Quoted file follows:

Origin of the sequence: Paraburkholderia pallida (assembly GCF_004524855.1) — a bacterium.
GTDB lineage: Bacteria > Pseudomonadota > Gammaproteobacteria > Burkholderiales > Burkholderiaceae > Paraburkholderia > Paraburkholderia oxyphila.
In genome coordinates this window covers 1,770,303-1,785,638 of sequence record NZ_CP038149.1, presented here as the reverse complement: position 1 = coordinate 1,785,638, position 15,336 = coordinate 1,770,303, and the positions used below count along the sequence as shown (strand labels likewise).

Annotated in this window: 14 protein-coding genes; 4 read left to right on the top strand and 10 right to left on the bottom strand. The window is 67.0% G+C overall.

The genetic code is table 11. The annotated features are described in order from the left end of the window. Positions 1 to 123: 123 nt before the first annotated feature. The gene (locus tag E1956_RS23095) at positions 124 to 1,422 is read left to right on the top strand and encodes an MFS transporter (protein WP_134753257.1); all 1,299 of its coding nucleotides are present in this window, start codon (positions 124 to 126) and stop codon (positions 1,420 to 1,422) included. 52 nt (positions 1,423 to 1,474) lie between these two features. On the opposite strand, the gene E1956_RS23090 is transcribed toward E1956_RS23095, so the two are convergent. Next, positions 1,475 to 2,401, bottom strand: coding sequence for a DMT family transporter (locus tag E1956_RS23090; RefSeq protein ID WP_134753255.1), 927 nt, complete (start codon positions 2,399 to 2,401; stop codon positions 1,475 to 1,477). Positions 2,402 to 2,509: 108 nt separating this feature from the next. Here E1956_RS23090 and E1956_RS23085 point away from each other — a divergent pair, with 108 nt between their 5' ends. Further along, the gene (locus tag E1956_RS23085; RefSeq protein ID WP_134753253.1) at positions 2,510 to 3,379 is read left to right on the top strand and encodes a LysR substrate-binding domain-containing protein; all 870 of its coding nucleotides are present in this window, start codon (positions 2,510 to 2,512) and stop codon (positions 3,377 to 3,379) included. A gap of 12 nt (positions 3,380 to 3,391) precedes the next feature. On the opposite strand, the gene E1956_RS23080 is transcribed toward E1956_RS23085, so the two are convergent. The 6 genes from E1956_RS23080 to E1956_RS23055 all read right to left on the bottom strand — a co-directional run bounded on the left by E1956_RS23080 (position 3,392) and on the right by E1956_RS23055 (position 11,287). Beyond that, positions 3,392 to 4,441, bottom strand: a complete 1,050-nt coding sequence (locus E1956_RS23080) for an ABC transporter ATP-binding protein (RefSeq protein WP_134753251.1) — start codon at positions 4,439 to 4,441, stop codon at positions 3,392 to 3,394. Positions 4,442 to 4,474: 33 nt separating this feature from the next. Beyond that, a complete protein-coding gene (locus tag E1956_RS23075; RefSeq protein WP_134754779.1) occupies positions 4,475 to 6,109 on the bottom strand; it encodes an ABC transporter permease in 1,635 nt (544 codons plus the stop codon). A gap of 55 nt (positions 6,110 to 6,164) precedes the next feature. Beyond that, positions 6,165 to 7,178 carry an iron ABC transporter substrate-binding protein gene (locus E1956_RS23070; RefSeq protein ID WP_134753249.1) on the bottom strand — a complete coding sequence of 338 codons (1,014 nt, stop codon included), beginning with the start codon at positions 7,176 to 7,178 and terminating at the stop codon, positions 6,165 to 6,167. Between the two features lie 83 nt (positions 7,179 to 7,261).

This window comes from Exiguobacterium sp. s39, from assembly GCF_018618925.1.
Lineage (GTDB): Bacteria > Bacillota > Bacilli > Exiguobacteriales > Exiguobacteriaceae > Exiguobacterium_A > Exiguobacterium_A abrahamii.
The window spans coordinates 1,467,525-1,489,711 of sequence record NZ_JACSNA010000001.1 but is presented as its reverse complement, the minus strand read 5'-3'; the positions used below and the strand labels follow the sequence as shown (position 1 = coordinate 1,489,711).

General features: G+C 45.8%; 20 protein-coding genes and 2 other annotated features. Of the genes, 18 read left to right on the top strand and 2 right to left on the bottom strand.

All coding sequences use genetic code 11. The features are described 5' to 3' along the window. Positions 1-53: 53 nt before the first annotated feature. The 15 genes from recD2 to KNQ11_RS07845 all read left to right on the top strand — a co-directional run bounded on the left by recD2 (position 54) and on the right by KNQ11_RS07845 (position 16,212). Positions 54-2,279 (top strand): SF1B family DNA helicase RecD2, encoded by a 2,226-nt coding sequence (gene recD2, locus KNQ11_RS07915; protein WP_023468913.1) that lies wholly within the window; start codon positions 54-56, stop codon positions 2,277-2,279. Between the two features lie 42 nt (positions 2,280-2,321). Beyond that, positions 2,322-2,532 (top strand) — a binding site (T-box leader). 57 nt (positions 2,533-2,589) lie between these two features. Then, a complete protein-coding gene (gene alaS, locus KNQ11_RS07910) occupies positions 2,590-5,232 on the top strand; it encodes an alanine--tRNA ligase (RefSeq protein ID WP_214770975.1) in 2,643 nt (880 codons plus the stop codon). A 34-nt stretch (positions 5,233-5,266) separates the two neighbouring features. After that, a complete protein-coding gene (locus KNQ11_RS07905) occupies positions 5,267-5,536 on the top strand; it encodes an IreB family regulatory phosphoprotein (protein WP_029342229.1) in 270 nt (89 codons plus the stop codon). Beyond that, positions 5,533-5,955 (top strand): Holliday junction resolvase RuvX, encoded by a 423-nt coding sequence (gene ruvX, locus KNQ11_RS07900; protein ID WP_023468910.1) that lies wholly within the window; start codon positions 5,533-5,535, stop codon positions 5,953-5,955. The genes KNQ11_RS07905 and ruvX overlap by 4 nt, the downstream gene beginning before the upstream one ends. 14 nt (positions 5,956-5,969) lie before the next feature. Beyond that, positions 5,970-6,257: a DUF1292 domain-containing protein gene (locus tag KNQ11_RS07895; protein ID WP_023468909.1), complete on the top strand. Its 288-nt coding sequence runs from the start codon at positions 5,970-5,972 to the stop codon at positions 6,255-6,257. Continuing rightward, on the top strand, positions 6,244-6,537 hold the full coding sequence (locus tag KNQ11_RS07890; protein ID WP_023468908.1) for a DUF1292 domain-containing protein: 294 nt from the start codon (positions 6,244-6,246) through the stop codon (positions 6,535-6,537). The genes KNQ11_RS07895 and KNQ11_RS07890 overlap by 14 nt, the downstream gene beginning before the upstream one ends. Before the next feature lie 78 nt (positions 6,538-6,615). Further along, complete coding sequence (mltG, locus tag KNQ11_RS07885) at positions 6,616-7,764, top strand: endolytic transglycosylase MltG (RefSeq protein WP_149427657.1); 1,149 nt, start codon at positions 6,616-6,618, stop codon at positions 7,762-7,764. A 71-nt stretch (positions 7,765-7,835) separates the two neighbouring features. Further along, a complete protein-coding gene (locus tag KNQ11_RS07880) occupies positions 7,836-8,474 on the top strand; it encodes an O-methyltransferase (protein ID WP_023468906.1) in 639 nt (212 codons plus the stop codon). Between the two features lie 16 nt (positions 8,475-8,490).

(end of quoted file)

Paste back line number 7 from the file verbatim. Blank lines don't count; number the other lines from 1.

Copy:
Lineage (GTDB): Bacteria > Bacillota > Bacilli > Exiguobacteriales > Exiguobacteriaceae > Exiguobacterium_A > Exiguobacterium_A abrahamii.